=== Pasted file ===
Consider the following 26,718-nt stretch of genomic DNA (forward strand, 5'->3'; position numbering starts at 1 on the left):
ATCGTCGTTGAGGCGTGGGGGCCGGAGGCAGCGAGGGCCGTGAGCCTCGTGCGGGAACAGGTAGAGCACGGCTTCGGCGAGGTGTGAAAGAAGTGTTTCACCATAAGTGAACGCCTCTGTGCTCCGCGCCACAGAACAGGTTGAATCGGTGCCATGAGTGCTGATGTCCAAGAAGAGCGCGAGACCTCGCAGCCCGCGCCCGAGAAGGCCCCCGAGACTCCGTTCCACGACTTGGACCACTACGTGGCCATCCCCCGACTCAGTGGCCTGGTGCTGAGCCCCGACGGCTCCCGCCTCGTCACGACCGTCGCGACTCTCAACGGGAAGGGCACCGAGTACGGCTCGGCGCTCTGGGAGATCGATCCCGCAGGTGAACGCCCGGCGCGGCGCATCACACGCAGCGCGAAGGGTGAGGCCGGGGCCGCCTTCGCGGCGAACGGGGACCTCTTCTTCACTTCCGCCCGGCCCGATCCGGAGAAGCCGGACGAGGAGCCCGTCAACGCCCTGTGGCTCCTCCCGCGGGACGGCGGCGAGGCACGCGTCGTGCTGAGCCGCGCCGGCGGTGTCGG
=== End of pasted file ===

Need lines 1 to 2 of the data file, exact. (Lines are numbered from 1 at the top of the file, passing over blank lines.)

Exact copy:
Consider the following 26,718-nt stretch of genomic DNA (forward strand, 5'->3'; position numbering starts at 1 on the left):
ATCGTCGTTGAGGCGTGGGGGCCGGAGGCAGCGAGGGCCGTGAGCCTCGTGCGGGAACAGGTAGAGCACGGCTTCGGCGAGGTGTGAAAGAAGTGTTTCACCATAAGTGAACGCCTCTGTGCTCCGCGCCACAGAACAGGTTGAATCGGTGCCATGAGTGCTGATGTCCAAGAAGAGCGCGAGACCTCGCAGCCCGCGCCCGAGAAGGCCCCCGAGACTCCGTTCCACGACTTGGACCACTACGTGGCCATCCCCCGACTCAGTGGCCTGGTGCTGAGCCCCGACGGCTCCCGCCTCGTCACGACCGTCGCGACTCTCAACGGGAAGGGCACCGAGTACGGCTCGGCGCTCTGGGAGATCGATCCCGCAGGTGAACGCCCGGCGCGGCGCATCACACGCAGCGCGAAGGGTGAGGCCGGGGCCGCCTTCGCGGCGAACGGGGACCTCTTCTTCACTTCCGCCCGGCCCGATCCGGAGAAGCCGGACGAGGAGCCCGTCAACGCCCTGTGGCTCCTCCCGCGGGACGGCGGCGAGGCACGCGTCGTGCTGAGCCGCGCCGGCGGTGTCGG